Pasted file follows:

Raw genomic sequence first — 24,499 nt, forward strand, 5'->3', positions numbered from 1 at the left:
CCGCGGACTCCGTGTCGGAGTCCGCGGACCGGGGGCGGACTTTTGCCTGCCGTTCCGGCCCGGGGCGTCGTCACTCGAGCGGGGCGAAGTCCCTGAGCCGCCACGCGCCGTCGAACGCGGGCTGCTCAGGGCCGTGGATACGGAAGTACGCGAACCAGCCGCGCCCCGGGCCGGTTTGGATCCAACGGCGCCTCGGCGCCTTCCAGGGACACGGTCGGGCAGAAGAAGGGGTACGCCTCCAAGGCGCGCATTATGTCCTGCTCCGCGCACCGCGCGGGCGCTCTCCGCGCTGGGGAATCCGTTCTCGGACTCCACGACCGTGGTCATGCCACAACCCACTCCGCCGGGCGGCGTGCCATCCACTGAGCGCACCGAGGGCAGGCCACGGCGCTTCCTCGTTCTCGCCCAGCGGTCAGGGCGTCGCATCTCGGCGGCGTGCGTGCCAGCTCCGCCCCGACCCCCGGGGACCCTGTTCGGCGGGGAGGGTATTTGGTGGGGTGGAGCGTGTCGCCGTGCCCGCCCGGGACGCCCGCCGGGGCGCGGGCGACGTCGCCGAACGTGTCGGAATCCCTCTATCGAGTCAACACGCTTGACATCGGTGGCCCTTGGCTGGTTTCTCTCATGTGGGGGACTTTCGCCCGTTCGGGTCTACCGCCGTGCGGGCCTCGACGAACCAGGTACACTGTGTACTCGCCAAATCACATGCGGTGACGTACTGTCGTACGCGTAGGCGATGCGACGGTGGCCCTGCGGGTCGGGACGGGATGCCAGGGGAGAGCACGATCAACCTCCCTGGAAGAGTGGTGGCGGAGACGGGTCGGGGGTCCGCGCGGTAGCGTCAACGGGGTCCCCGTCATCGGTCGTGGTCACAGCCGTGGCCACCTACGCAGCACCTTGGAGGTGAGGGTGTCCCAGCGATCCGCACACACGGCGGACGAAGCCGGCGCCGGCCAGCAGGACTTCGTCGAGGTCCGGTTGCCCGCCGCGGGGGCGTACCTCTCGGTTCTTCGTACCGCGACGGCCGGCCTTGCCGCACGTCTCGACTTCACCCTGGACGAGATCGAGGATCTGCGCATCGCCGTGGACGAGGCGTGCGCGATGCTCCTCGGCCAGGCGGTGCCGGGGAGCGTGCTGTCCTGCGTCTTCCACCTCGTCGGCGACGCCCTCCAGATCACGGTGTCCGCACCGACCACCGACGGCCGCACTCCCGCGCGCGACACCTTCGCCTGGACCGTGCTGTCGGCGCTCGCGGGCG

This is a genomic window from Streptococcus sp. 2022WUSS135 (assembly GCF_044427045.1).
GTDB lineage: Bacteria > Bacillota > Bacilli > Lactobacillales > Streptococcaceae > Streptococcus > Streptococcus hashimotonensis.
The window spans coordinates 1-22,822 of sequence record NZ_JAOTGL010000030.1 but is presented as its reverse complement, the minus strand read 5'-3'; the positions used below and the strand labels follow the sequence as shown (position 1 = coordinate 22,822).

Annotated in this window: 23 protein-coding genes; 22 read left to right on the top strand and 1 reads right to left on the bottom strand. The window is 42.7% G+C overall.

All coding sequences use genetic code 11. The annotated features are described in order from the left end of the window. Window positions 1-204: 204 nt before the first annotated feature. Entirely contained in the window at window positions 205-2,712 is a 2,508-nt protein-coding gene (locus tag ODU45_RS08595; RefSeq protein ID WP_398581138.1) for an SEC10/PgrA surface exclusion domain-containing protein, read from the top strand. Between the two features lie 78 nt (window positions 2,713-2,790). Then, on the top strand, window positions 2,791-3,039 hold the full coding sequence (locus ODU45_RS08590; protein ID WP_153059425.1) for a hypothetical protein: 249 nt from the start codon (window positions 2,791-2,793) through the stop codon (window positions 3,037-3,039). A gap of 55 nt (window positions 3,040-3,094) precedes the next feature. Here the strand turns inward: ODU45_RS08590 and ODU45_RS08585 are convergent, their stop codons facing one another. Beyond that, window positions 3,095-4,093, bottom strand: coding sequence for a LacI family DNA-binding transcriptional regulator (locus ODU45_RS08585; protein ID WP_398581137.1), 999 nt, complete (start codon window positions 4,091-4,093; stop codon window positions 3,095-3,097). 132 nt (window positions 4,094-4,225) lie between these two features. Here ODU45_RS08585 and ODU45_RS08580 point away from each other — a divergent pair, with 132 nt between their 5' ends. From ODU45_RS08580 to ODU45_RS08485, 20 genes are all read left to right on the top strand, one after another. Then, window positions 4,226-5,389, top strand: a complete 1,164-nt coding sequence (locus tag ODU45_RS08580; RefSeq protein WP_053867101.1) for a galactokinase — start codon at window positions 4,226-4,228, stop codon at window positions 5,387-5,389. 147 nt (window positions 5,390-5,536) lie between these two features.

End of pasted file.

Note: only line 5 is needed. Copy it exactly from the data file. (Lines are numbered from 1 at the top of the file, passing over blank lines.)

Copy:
The window spans coordinates 1-22,822 of sequence record NZ_JAOTGL010000030.1 but is presented as its reverse complement, the minus strand read 5'-3'; the positions used below and the strand labels follow the sequence as shown (position 1 = coordinate 22,822).